At the beginning of 1979, Baxter and co-founder John Hartman, who was the drummer, left the band.
In his later music career, Baxter has continued to work as a session guitarist for a wide range of artists, including Willy DeVille, Bryan Adams, Hoyt Axton, Eric Clapton, Sean O’Bryan Smith, Gene Clark, Sheryl Crow, Freddie Hubbard, Tim Weisberg, Joni Mitchell, Ricky Nelson, Dolly Parton, Carly Simon, Ringo Starr, Gene Simmons, Rod Stewart, Burton Cummings, Barbra Streisand,
He has been on the road with Elton John, Linda Ronstadt, and Billy Vera and the Beaters as a musician. In 1982, he was on Spirit’s album Spirit of ’84. Outside of the US, the album was called The Thirteenth Dream.
At the Capitol Theatre in Passaic, New Jersey, in 1984, Baxter played keyboards with Bobby and the Midnites’ Bob Weir, Billy Cobham, Bobby Cochran, Kenny Gradney (“Tigger”), and Dave Garland. In the same year, he produced and played guitar and synthesiser on the band’s album on Columbia Records called Where the Beat Meets the Street.
In 1986, Baxter played guitar with James Brown and Maceo Parker on a few tour dates in North America. In 1990, Baxter joined a supergroup called The Best with John Entwistle, Joe Walsh, Keith Emerson, Simon Phillips, and a singer who was not very well known at the time, Rick Livingstone. Before breaking up, the group put out a video of them performing live in Japan. He also made two albums for the hard rock band Nazareth.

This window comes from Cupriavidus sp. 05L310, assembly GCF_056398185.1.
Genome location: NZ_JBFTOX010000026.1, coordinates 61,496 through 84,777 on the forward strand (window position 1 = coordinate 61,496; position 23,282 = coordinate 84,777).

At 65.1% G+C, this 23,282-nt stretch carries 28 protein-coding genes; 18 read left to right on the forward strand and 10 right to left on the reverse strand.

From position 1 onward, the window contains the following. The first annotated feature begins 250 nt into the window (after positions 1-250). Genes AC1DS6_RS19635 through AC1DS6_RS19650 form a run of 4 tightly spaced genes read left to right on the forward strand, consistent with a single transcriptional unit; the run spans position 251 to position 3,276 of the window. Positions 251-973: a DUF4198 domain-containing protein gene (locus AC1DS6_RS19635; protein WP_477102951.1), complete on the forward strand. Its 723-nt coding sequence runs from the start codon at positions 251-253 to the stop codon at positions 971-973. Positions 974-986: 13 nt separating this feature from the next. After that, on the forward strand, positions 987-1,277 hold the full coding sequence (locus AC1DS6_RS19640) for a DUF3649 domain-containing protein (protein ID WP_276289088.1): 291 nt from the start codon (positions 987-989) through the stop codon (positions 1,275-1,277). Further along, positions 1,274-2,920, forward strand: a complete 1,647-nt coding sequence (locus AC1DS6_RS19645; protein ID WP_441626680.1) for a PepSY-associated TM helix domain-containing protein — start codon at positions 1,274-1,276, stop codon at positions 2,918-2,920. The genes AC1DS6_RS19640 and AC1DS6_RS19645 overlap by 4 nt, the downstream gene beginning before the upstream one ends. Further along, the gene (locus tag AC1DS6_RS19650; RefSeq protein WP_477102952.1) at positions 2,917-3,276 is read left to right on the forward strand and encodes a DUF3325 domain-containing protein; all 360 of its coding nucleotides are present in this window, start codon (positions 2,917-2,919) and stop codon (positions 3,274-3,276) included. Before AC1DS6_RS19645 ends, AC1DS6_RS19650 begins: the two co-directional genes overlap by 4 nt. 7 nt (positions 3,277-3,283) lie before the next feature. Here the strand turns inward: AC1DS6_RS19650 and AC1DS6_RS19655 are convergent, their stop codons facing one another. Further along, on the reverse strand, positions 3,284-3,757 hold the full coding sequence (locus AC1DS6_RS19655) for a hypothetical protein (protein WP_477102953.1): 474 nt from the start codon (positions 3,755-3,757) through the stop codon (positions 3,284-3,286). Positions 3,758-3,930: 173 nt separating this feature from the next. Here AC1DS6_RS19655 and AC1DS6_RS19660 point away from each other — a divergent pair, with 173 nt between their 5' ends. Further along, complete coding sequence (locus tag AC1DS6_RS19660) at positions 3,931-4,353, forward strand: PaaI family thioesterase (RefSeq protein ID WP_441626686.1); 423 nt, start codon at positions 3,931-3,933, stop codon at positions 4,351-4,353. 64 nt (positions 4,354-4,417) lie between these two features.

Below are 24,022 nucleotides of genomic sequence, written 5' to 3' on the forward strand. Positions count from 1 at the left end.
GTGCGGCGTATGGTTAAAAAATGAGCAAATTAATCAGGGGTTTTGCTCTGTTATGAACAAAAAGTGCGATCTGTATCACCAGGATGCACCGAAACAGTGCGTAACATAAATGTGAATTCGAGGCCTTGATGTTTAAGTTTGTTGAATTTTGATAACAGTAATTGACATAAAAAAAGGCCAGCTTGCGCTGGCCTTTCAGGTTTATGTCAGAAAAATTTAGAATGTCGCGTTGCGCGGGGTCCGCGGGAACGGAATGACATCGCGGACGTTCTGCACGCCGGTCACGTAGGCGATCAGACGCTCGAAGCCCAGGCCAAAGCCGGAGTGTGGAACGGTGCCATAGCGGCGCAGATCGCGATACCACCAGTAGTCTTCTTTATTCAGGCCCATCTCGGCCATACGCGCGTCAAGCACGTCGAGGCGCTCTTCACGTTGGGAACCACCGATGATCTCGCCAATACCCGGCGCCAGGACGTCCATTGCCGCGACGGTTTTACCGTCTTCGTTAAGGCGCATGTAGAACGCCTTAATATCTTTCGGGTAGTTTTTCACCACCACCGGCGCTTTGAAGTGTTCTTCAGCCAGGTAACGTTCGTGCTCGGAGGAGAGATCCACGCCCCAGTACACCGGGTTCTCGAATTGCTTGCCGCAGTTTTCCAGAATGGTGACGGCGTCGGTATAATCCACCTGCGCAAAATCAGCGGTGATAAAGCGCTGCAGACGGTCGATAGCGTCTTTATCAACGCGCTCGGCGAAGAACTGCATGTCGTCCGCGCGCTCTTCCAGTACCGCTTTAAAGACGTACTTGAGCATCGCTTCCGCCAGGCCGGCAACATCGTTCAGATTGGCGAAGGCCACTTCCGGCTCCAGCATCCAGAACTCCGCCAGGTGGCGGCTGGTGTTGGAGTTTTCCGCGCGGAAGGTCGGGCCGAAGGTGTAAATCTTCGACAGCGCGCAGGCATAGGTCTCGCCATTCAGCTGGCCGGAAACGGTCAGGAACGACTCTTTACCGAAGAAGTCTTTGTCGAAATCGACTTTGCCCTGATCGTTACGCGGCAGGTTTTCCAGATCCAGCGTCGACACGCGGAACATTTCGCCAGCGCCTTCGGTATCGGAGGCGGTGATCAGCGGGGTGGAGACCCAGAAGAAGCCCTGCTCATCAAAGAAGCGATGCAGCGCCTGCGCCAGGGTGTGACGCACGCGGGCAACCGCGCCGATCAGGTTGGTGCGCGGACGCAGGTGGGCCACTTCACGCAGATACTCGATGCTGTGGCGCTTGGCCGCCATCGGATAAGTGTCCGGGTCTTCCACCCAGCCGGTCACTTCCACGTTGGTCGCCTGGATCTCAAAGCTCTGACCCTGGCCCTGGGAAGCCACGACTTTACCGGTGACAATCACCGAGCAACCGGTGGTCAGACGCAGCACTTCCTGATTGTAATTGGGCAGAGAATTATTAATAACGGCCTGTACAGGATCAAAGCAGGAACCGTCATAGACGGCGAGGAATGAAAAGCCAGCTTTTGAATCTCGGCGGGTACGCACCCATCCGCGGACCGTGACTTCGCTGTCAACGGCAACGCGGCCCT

Skunk Baxter Net Worth
Jeff “Skunk” Baxter, an American rock and roll guitarist, is well-known and has a net worth of more than $2.5 million. As of September 2019, Wallmine said that he had a net worth of $2.12 million.
Jeff Baxter has made a lot of money from being in good bands. Throughout the 1970s and 1980s, every rock fan talked about him.
The director of safety consulting also makes a huge amount of money from all of his different jobs. Jeff was the leader of a progressive and influential rock band when he was at the top of his game, and he has been helping to make music better ever since.
He has worked with major record companies, which have given him a lot of money and bonuses for albums and instrumentals.